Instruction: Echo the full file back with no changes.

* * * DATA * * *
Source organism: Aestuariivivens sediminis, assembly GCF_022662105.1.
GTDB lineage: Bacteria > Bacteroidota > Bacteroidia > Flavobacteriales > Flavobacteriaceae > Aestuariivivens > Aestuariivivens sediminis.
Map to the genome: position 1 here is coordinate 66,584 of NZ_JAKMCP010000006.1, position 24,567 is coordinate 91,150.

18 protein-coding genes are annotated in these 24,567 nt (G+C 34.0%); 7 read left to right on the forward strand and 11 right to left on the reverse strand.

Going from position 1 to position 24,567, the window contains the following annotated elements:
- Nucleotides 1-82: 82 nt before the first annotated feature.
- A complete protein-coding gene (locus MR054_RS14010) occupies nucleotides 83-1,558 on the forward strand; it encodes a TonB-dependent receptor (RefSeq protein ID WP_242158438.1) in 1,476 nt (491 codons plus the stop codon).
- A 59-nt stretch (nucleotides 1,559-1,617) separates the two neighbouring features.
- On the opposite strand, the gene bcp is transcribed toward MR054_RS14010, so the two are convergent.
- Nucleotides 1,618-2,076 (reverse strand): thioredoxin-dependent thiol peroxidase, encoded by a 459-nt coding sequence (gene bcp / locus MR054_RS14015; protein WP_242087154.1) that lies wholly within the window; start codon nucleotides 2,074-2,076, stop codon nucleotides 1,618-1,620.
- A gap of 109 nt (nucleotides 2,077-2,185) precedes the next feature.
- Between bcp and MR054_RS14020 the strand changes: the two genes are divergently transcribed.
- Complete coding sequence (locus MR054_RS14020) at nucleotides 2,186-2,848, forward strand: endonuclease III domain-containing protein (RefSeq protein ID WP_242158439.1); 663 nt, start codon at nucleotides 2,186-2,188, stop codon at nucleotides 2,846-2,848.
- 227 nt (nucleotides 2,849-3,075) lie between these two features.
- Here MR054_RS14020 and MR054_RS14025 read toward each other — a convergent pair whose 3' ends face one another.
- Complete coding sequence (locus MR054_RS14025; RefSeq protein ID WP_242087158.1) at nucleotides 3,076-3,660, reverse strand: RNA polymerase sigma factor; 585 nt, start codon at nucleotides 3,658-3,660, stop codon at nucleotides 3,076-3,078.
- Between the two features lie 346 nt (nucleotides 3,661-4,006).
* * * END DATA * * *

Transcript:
Source organism: Aestuariivivens sediminis, assembly GCF_022662105.1.
GTDB lineage: Bacteria > Bacteroidota > Bacteroidia > Flavobacteriales > Flavobacteriaceae > Aestuariivivens > Aestuariivivens sediminis.
Map to the genome: position 1 here is coordinate 66,584 of NZ_JAKMCP010000006.1, position 24,567 is coordinate 91,150.

18 protein-coding genes are annotated in these 24,567 nt (G+C 34.0%); 7 read left to right on the forward strand and 11 right to left on the reverse strand.

Going from position 1 to position 24,567, the window contains the following annotated elements:
- Nucleotides 1-82: 82 nt before the first annotated feature.
- A complete protein-coding gene (locus MR054_RS14010) occupies nucleotides 83-1,558 on the forward strand; it encodes a TonB-dependent receptor (RefSeq protein ID WP_242158438.1) in 1,476 nt (491 codons plus the stop codon).
- A 59-nt stretch (nucleotides 1,559-1,617) separates the two neighbouring features.
- On the opposite strand, the gene bcp is transcribed toward MR054_RS14010, so the two are convergent.
- Nucleotides 1,618-2,076 (reverse strand): thioredoxin-dependent thiol peroxidase, encoded by a 459-nt coding sequence (gene bcp / locus MR054_RS14015; protein WP_242087154.1) that lies wholly within the window; start codon nucleotides 2,074-2,076, stop codon nucleotides 1,618-1,620.
- A gap of 109 nt (nucleotides 2,077-2,185) precedes the next feature.
- Between bcp and MR054_RS14020 the strand changes: the two genes are divergently transcribed.
- Complete coding sequence (locus MR054_RS14020) at nucleotides 2,186-2,848, forward strand: endonuclease III domain-containing protein (RefSeq protein ID WP_242158439.1); 663 nt, start codon at nucleotides 2,186-2,188, stop codon at nucleotides 2,846-2,848.
- 227 nt (nucleotides 2,849-3,075) lie between these two features.
- Here MR054_RS14020 and MR054_RS14025 read toward each other — a convergent pair whose 3' ends face one another.
- Complete coding sequence (locus MR054_RS14025; RefSeq protein ID WP_242087158.1) at nucleotides 3,076-3,660, reverse strand: RNA polymerase sigma factor; 585 nt, start codon at nucleotides 3,658-3,660, stop codon at nucleotides 3,076-3,078.
- Between the two features lie 346 nt (nucleotides 3,661-4,006).